• Time & resources: Outline applications are parameter-based,  so they are considerably less resource-intensive than going for a full application. As a result, outline planning applications are more cost-effective initially, with the difference made up when applying for reserved matters once an outline approval is achieved.
  • Profit: As a landowner, it’s unlikely that you will want to develop the land yourself. That said, securing outline planning permission will attract potential developers or house builders as they can bid on the land competitively as it comes with outline consent. In turn, this will maximise the potential profits of the landowner and  more importantly, you, the landowner.
  • Development qualification: Outline planning permission is also an attractive agreement option if your land qualifies as a major development. This is because it’s good to establish the parameters of the development with local planning authority before investing further costs into the details of the design. With a larger scheme, there are generally more roadblocks to consider and hurdles to overcome concerning planning, making an initial outline agreement a logical step forward.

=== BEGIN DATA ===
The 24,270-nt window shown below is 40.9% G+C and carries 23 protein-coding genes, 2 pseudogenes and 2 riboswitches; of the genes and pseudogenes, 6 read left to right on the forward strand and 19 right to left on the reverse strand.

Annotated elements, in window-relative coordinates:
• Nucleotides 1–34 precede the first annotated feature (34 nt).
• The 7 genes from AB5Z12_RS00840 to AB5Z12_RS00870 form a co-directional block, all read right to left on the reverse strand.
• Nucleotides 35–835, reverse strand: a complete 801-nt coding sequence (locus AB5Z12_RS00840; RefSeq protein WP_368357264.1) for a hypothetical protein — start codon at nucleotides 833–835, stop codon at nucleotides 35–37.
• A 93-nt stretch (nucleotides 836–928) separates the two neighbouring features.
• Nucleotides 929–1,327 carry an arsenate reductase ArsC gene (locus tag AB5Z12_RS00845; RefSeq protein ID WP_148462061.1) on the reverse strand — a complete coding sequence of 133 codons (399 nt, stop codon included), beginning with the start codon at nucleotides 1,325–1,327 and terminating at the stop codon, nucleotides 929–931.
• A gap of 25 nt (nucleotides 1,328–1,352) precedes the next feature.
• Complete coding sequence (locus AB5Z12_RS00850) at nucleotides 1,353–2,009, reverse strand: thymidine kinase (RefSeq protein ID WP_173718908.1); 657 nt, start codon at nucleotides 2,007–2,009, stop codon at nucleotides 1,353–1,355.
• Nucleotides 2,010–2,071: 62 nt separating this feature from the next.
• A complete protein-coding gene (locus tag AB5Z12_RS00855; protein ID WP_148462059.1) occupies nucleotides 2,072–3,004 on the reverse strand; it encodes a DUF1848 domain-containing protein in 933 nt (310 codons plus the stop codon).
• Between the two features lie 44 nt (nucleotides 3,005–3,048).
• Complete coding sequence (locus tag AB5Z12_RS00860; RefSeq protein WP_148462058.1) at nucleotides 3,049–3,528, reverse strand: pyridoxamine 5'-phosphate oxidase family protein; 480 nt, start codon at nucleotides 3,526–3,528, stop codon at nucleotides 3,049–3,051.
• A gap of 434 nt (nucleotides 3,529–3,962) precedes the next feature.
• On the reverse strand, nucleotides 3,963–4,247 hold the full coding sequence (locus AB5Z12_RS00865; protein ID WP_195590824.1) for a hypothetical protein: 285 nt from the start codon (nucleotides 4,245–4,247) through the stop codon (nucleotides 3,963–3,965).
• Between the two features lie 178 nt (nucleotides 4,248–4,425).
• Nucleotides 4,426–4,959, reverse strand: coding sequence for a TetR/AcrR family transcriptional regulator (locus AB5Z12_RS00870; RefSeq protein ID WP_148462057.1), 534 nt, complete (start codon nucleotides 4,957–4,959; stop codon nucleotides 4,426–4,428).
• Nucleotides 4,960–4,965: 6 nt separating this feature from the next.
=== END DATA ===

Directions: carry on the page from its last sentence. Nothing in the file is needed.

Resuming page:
While these points put the benefits of outline planning permission into a practical perspective, it’s worth noting that for smaller sites or minor developments, securing full planning permission usually makes more sense. 

Also, if your land lies near a listed building or conservation area, outline planning permission might not be the best option. This type of situation commands an additional level of detail that outline planning permission doesn’t cover and typically in such cases, the local planning authorities would expect  the submission of a full application.

How to apply for outline planning permission

Man writing on a document

For a successful outline planning permission application, it’s important to think about any potential issue that could potentially halt or derail the process. In addition to the points covered above, these potential roadblocks include:

  • The local ecology
  • Nearby trees and vegetation
  • General ground risks or drainage issues
  • Additional landscaping challenges

By outlining these considerations in your application and making a strong case as to why it will make a suitable option for your potential project, you will demonstrate your diligence and commitment. In turn, this will increase the likelihood of being granted outline planning permission. Conduct your research, consult the services of a local land expert, and your application is sure to get the greenlight.